Michael Graham’s Family

As has already been stated, the three sons of Michael Graham, whose names were William, Edward and Michael, moved from Pennsylvania to Augusta county, about the year 1770 to 1774. [112] The precise relationship they bore to John Graham, Sr., has not been whoIly determined, but that they were of the same family tree there can be no doubt. Both of them first settled in Pennsylvania and later John moved to Augusta county, followed several years later by the three sons of Michael. The landing of Michael in Pennsylvania has been placed by some of his descendants as late as the year 1730, while others make it a few years earlier. The first settling of John in Augusta must have been near the year 1740. Placing the stay of John in Pennsylvania at ten or fifteen years, we must reasonably conclude that they landed in this country at or near the same time and were of the same family. Both were of Scotch-Irish descent, as well as adherents to the Presbyterian faith.

Mrs. R. R. Howison, of Fredericksburg, Va., daughter of the Rev. Samuel L Graham, a son of Michael Graham, the Rev. William Graham and the Rev. Edward Graham. being her greatuncles, says she thinks it not improbable that [113] John Graham’s and Michael Graham’s families were related, as both of the families came to America about the same time, are of Scotch descent, and were both of the Presbyterian faith.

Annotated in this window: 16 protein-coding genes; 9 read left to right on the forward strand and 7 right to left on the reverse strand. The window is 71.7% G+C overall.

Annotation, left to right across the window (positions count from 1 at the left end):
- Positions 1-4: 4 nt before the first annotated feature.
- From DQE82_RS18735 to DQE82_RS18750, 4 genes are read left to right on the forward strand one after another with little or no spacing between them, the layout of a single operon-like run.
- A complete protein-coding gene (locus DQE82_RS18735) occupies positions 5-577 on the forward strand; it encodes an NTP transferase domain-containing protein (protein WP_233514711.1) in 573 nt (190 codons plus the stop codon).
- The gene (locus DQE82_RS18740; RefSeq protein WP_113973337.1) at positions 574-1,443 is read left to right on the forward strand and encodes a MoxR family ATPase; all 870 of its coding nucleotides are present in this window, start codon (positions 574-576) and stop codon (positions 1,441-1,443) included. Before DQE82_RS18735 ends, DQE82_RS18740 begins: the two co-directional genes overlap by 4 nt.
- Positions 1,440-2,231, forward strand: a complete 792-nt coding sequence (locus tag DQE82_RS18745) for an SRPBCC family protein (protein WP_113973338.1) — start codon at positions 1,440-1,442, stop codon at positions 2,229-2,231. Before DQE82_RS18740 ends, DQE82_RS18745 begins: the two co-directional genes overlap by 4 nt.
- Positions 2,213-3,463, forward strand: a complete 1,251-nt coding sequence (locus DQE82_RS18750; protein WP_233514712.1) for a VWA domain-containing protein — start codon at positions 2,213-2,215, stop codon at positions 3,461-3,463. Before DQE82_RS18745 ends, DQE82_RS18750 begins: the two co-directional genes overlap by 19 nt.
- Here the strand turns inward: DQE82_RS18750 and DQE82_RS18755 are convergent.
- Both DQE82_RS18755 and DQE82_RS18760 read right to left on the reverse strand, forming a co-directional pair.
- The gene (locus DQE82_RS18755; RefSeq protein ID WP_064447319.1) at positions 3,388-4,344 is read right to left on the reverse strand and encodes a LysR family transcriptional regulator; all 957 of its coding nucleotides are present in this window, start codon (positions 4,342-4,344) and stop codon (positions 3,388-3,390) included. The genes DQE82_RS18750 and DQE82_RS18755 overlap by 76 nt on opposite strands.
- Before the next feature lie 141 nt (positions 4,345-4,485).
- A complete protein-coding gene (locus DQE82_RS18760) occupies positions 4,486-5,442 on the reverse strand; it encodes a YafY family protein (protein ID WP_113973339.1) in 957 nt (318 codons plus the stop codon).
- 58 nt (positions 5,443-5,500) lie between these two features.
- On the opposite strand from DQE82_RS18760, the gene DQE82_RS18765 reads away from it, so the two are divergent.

William Graham (son of Michael) was in his day a prominent and noted man. He was the founder of Washington and Lee University, then known as Liberty Hall Academy, in Augusta county, and was its Rector or President for twenty years. He was educated at Princeton College, N. J., and had for his college states such distinguished men as Aaron Burr, Vice-President of the United States; James Madison, who became President; Henry Lee, father of General Robert E. Lee, and many others of almost equal distinction. He was a personal friend of General Washington and, through his influence, Washington was induced to endow the college that afterwards took his name. He was a Presbyterian preacher as well as a college professor, and the good he accomplished during his short life is estimated to be second to no man in [114] Virginia. The history of his character is given in detail in the annals of Washington and Lee University.

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